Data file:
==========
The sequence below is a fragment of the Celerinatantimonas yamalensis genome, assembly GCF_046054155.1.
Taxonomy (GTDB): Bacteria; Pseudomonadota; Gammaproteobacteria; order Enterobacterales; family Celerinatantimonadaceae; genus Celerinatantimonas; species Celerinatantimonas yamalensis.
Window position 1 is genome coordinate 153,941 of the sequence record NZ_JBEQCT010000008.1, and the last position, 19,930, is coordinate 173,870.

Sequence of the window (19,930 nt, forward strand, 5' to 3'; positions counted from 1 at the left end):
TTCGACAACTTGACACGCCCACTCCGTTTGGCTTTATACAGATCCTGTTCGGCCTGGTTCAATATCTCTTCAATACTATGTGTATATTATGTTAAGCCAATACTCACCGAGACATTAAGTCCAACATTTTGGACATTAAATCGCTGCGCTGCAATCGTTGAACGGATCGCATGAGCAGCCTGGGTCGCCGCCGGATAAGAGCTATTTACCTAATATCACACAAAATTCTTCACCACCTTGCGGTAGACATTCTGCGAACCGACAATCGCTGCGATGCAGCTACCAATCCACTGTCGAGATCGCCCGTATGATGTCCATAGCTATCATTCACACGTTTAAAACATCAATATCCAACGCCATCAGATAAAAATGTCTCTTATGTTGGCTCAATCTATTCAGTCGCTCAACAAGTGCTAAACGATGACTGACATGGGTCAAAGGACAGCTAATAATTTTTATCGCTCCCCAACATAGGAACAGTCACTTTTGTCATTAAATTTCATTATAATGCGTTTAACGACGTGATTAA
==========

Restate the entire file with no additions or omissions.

The sequence below is a fragment of the Celerinatantimonas yamalensis genome, assembly GCF_046054155.1.
Taxonomy (GTDB): Bacteria; Pseudomonadota; Gammaproteobacteria; order Enterobacterales; family Celerinatantimonadaceae; genus Celerinatantimonas; species Celerinatantimonas yamalensis.
Window position 1 is genome coordinate 153,941 of the sequence record NZ_JBEQCT010000008.1, and the last position, 19,930, is coordinate 173,870.

Sequence of the window (19,930 nt, forward strand, 5' to 3'; positions counted from 1 at the left end):
TTCGACAACTTGACACGCCCACTCCGTTTGGCTTTATACAGATCCTGTTCGGCCTGGTTCAATATCTCTTCAATACTATGTGTATATTATGTTAAGCCAATACTCACCGAGACATTAAGTCCAACATTTTGGACATTAAATCGCTGCGCTGCAATCGTTGAACGGATCGCATGAGCAGCCTGGGTCGCCGCCGGATAAGAGCTATTTACCTAATATCACACAAAATTCTTCACCACCTTGCGGTAGACATTCTGCGAACCGACAATCGCTGCGATGCAGCTACCAATCCACTGTCGAGATCGCCCGTATGATGTCCATAGCTATCATTCACACGTTTAAAACATCAATATCCAACGCCATCAGATAAAAATGTCTCTTATGTTGGCTCAATCTATTCAGTCGCTCAACAAGTGCTAAACGATGACTGACATGGGTCAAAGGACAGCTAATAATTTTTATCGCTCCCCAACATAGGAACAGTCACTTTTGTCATTAAATTTCATTATAATGCGTTTAACGACGTGATTAA